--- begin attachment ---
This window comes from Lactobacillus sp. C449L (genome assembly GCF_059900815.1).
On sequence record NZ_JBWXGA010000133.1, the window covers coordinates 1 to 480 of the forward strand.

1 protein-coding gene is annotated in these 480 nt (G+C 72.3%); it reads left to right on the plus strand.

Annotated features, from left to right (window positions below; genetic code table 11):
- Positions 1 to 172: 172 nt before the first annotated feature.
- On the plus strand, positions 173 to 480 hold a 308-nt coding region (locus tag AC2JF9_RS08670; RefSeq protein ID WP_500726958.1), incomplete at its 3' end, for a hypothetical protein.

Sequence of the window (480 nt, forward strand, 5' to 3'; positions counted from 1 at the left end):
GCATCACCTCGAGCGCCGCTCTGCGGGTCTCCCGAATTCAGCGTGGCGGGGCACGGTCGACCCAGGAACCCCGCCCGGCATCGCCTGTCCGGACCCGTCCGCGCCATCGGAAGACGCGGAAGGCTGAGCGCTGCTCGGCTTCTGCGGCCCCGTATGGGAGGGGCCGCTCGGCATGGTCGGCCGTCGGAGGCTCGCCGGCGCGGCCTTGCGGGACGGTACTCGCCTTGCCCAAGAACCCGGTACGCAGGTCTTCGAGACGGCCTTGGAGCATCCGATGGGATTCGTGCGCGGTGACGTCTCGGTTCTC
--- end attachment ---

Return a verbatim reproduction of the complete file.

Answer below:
This window comes from Lactobacillus sp. C449L (genome assembly GCF_059900815.1).
On sequence record NZ_JBWXGA010000133.1, the window covers coordinates 1 to 480 of the forward strand.

1 protein-coding gene is annotated in these 480 nt (G+C 72.3%); it reads left to right on the plus strand.

Annotated features, from left to right (window positions below; genetic code table 11):
- Positions 1 to 172: 172 nt before the first annotated feature.
- On the plus strand, positions 173 to 480 hold a 308-nt coding region (locus tag AC2JF9_RS08670; RefSeq protein ID WP_500726958.1), incomplete at its 3' end, for a hypothetical protein.

Sequence of the window (480 nt, forward strand, 5' to 3'; positions counted from 1 at the left end):
GCATCACCTCGAGCGCCGCTCTGCGGGTCTCCCGAATTCAGCGTGGCGGGGCACGGTCGACCCAGGAACCCCGCCCGGCATCGCCTGTCCGGACCCGTCCGCGCCATCGGAAGACGCGGAAGGCTGAGCGCTGCTCGGCTTCTGCGGCCCCGTATGGGAGGGGCCGCTCGGCATGGTCGGCCGTCGGAGGCTCGCCGGCGCGGCCTTGCGGGACGGTACTCGCCTTGCCCAAGAACCCGGTACGCAGGTCTTCGAGACGGCCTTGGAGCATCCGATGGGATTCGTGCGCGGTGACGTCTCGGTTCTC